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Data from: Feeder use predicts both acquisition and transmission of a contagious pathogen in a North American songbird

Citation

Adelman, James S.; Moyers, Sahnzi C.; Farine, Damien R.; Hawley, Dana M. (2015), Data from: Feeder use predicts both acquisition and transmission of a contagious pathogen in a North American songbird, Dryad, Dataset, https://doi.org/10.5061/dryad.4ht07

Abstract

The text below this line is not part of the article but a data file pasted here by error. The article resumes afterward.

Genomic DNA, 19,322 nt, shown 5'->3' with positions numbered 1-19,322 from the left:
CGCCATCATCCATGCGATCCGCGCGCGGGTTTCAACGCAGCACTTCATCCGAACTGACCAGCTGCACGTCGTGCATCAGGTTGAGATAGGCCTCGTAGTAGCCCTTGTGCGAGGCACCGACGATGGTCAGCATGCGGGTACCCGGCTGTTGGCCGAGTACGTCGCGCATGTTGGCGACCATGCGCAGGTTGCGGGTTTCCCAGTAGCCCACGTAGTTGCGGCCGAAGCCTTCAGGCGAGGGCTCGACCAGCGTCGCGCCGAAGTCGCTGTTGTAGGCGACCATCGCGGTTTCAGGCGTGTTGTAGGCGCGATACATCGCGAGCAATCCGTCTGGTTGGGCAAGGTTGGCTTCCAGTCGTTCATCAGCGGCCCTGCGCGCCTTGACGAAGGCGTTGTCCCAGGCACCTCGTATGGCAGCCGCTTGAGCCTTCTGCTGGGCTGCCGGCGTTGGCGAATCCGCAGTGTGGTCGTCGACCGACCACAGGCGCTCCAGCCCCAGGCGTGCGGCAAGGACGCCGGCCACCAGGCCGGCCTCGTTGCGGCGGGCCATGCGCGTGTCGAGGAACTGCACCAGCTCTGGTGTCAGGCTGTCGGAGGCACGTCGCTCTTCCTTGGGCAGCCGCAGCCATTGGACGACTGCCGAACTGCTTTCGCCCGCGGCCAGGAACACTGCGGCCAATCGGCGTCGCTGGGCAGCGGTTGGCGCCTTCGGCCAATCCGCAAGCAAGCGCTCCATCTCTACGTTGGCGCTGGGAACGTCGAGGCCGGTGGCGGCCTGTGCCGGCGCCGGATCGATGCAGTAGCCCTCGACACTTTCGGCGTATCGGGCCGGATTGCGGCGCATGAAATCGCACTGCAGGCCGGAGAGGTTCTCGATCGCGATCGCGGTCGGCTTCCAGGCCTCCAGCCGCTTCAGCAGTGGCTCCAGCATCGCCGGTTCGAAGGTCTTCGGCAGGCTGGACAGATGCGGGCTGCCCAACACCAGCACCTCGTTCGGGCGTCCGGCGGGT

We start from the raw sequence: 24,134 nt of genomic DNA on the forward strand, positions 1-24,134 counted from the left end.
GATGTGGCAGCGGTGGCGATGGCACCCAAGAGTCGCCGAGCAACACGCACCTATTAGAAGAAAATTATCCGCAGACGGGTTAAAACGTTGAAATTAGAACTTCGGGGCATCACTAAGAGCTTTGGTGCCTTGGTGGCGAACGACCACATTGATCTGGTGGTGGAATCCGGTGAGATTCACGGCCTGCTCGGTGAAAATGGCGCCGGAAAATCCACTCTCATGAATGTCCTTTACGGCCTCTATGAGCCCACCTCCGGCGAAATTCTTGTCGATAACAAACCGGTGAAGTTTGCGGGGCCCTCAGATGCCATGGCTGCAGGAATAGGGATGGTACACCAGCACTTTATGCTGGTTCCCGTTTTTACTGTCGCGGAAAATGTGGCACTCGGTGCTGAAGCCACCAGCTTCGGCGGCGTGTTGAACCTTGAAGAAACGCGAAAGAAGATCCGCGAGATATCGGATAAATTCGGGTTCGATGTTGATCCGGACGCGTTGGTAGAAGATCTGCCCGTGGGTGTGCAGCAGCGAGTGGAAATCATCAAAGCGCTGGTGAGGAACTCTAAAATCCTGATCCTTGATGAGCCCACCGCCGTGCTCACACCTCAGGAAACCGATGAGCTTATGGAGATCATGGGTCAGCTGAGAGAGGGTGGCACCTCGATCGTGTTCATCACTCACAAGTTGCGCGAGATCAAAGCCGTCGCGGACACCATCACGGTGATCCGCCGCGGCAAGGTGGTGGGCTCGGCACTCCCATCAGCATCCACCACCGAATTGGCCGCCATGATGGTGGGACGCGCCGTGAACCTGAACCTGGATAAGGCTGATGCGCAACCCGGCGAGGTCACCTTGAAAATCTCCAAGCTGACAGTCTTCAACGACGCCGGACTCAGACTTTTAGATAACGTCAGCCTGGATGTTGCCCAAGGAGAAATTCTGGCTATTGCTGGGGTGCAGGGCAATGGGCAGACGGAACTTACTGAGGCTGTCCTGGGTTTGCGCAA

Individual heterogeneity can influence the dynamics of infectious diseases in wildlife and humans alike. Thus, recent work has sought to identify behavioural characteristics that contribute disproportionately to individual variation in pathogen acquisition (super-receiving) or transmission (super-spreading). However, it remains unknown whether the same behaviours enhance both acquisition and transmission, a scenario likely to result in explosive epidemics. Here, we examined this possibility in an ecologically relevant host–pathogen system: house finches and their bacterial pathogen, Mycoplasma gallisepticum, which causes severe conjunctivitis. We examined behaviours likely to influence disease acquisition (feeder use, aggression, social network affiliations) in an observational field study, finding that the time an individual spends on bird feeders best predicted the risk of conjunctivitis. To test whether this behaviour also influences the likelihood of transmitting M. gallisepticum, we experimentally inoculated individuals based on feeding behaviour and tracked epidemics within captive flocks. As predicted, transmission was fastest when birds that spent the most time on feeders initiated the epidemic. Our results suggest that the same behaviour underlies both pathogen acquisition and transmission in this system and potentially others. Identifying individuals that exhibit such behaviours is critical for disease management.

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